Different types of energy are measured by different physical units: barrels or gallons for petroleum; cubic feet for natural gas; tons for coal; kilowatt-hours for electricity. To compare different fuels, we need to convert the measurements to the same units. Some popular units for comparing energy include: British Thermal Units (Btu), barrels of oil equivalents, metric tons of oil equivalents, metric tons of coal equivalents, and terajoules. In the United States, the British thermal unit (Btu), a measure of heat energy, is the most commonly used unit for comparing fuels. Because energy used in different countries comes from different places, the Btu content of fuels varies slightly from country to country. The Btu content used in the energy calculations reflect the average energy contents for fuels consumed in the United States.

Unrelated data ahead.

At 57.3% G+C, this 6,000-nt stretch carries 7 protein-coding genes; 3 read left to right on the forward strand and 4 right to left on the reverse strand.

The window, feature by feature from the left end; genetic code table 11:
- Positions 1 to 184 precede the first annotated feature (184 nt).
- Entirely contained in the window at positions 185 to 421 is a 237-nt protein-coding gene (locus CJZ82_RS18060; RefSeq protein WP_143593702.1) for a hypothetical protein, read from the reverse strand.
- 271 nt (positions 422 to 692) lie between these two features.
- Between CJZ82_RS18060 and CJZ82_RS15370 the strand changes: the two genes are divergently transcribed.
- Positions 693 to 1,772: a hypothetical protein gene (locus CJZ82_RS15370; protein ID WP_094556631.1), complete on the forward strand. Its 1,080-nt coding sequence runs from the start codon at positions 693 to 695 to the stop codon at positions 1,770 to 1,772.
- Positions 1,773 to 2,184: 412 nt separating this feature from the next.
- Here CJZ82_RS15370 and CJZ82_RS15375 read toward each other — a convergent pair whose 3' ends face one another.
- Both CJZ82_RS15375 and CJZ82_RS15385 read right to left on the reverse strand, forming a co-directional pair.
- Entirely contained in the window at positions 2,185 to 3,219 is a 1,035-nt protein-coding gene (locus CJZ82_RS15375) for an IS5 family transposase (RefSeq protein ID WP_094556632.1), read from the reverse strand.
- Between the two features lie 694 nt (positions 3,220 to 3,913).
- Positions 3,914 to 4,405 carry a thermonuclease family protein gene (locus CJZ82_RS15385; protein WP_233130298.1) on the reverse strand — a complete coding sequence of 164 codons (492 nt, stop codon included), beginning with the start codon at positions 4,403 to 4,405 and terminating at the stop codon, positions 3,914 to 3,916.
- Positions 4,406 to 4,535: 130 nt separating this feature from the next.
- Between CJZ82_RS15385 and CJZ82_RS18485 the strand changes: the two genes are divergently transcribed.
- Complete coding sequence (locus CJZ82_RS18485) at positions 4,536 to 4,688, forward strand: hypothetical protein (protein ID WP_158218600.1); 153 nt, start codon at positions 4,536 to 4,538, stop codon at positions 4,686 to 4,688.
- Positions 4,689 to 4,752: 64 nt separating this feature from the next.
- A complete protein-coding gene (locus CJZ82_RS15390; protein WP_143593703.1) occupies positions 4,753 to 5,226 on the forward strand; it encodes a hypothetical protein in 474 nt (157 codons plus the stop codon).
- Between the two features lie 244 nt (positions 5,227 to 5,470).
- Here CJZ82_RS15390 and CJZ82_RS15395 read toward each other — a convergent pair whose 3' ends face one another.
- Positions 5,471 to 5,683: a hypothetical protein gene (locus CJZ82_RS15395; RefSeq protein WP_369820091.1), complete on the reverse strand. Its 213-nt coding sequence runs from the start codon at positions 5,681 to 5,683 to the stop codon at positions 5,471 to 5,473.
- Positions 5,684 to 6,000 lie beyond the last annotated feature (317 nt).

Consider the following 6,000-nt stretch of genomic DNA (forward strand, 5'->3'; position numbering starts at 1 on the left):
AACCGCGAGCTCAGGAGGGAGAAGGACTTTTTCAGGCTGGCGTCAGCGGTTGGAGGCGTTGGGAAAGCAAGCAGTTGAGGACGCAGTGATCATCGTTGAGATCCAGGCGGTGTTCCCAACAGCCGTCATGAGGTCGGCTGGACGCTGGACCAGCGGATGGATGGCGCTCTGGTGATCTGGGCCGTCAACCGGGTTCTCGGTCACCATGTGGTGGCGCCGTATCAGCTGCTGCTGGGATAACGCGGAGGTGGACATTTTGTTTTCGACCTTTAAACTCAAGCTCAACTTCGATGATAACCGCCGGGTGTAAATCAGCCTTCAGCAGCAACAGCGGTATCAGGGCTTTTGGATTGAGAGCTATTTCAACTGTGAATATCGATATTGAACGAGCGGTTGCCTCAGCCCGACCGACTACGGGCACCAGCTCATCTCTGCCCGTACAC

The following table shows the BTU energy content and other factors, as published in the Federal Register on March 21, 2007:
The last column shows the equivalent Therms per the normal unit of measure used to purchase each energy source. To put it another way, the table shows that 0.9133 Therms of Natural Gas has the same BTU content as a gallon of Propane, or 1.39 Therms of Natural Gas has the same BTU content as a gallon of #2 Fuel Oil.
If I use 100 Gallons of Propane how much Natural gas would I use to equal this usage:
100 Gallons * .9133 Therms/Gallon = 91.33 Therms of Natural Gas